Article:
Researchers from Cornell University and
Corning, Inc. have shown that it's possible to preserve the shape, intensity
and color of a very high-power light pulse as it travels through 200 meters
of a fiber-optic cable.
The method could be used to deliver very high-power pulses to
very precise locations for industrial and medical applications, and to
make high-power lasers and amplifiers.
Light contains different wavelengths, or colors. As a light pulse
travels, its wavelengths can shift to a slightly different size, wavelengths
can be diverted to weaken the pulse, and its overall shape can change.
To get around these problems, the researchers used solitons, or
light pulses whose shapes are resistant to change, and sent them through
a hollow optical fiber made from a photonic crystal and filled with xenon
gas rather than air or a vacuum.
The xenon prevented the solitons from shifting toward longer wavelengths.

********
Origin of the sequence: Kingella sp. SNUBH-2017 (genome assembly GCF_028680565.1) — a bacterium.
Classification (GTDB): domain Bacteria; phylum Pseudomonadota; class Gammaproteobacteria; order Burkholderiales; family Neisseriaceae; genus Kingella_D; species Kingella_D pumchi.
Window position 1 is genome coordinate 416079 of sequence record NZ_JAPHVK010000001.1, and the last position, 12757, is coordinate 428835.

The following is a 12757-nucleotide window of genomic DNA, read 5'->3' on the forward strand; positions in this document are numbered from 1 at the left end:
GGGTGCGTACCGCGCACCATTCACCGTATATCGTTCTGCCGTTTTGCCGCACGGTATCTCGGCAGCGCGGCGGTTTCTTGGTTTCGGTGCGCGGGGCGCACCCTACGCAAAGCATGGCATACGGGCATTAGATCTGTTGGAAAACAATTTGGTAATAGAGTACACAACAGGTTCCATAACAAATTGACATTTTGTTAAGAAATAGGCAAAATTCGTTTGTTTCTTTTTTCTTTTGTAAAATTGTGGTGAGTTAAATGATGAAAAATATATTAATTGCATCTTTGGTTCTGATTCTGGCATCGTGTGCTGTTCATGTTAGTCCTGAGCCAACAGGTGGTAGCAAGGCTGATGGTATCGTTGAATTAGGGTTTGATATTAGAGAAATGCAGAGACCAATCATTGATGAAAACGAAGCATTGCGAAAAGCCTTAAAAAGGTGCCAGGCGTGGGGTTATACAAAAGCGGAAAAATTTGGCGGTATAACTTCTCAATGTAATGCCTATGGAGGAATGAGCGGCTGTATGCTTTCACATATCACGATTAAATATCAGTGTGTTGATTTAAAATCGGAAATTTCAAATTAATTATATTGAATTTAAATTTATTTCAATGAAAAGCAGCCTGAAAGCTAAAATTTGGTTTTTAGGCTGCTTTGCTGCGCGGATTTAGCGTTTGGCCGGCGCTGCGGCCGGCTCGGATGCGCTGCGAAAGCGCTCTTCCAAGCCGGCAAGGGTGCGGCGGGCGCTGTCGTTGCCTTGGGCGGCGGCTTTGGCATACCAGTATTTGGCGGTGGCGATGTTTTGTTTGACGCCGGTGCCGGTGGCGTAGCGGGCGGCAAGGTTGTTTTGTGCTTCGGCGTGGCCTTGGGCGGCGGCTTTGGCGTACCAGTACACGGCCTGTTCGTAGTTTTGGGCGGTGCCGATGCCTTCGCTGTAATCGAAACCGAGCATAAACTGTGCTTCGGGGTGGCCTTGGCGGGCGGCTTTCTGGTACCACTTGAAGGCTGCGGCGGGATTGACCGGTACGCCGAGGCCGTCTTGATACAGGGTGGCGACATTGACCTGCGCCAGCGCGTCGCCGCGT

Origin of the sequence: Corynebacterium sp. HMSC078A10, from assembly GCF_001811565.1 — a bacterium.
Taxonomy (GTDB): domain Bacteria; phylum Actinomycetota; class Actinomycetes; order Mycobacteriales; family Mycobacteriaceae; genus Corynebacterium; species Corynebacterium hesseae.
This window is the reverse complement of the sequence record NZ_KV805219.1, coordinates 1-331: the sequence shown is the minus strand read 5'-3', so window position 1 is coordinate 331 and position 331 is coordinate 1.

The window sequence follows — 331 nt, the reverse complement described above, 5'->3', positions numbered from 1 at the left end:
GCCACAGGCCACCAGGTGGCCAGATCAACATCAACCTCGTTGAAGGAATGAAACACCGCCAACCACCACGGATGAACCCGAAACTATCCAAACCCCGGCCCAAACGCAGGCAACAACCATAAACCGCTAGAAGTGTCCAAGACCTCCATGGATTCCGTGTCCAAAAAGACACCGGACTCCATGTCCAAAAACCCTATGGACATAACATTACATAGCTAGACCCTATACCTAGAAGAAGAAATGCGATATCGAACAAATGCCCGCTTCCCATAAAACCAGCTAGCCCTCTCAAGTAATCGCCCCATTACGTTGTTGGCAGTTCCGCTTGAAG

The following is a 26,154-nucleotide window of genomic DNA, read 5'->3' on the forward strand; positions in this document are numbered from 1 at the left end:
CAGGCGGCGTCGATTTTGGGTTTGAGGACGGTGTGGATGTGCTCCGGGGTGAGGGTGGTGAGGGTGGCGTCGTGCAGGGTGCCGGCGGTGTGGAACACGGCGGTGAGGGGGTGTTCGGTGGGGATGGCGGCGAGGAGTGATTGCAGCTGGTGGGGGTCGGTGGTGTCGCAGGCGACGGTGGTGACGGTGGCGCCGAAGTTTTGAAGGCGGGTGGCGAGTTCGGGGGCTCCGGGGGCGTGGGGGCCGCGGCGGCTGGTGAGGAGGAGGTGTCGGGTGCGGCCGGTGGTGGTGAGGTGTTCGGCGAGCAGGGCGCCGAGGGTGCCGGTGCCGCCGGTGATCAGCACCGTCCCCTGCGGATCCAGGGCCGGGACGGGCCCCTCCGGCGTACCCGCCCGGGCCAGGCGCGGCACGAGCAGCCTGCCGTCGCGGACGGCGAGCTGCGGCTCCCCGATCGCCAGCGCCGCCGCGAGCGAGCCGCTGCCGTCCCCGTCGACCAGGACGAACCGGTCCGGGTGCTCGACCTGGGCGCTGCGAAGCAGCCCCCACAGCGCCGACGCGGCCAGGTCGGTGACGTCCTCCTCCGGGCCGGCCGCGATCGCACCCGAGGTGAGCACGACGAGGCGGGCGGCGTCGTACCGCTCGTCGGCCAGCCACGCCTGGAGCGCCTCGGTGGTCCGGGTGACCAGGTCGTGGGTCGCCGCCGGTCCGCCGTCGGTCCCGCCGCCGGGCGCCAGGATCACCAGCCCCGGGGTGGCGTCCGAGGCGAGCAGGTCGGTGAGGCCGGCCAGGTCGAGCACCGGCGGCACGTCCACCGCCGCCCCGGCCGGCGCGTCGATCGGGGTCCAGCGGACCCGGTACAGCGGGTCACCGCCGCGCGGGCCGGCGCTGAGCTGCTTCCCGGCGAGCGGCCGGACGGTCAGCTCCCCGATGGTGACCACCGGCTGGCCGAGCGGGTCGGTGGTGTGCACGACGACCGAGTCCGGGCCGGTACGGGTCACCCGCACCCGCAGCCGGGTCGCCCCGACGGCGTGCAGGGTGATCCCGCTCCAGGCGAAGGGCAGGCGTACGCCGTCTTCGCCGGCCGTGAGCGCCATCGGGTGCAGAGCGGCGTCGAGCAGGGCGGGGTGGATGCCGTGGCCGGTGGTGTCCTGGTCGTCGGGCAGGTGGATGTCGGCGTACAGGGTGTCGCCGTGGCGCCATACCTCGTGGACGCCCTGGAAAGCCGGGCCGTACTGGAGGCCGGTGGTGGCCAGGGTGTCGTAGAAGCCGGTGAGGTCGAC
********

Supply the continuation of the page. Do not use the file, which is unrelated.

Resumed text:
Making the fiber from photonic crystal enabled the researchers to transmit
pulses stronger than 5 million watts without the pulse losing power or
intensity. Photonic crystals are tiny structures made from rods or perforated
solids that allow certain wavelengths through and block others.
High-power solitons could be used in practical applications within
two years, according to the researchers. The work appeared in the September
19, 2003 issue of Science.
Body network gains speed
Queries guide Web crawlers
Nanowires make flexible
DNA forms nano waffles
Embedded rotors mix
Chip mixes droplets
View from the High Ground Q&A
How It Works
News | Blog
Buy an ad link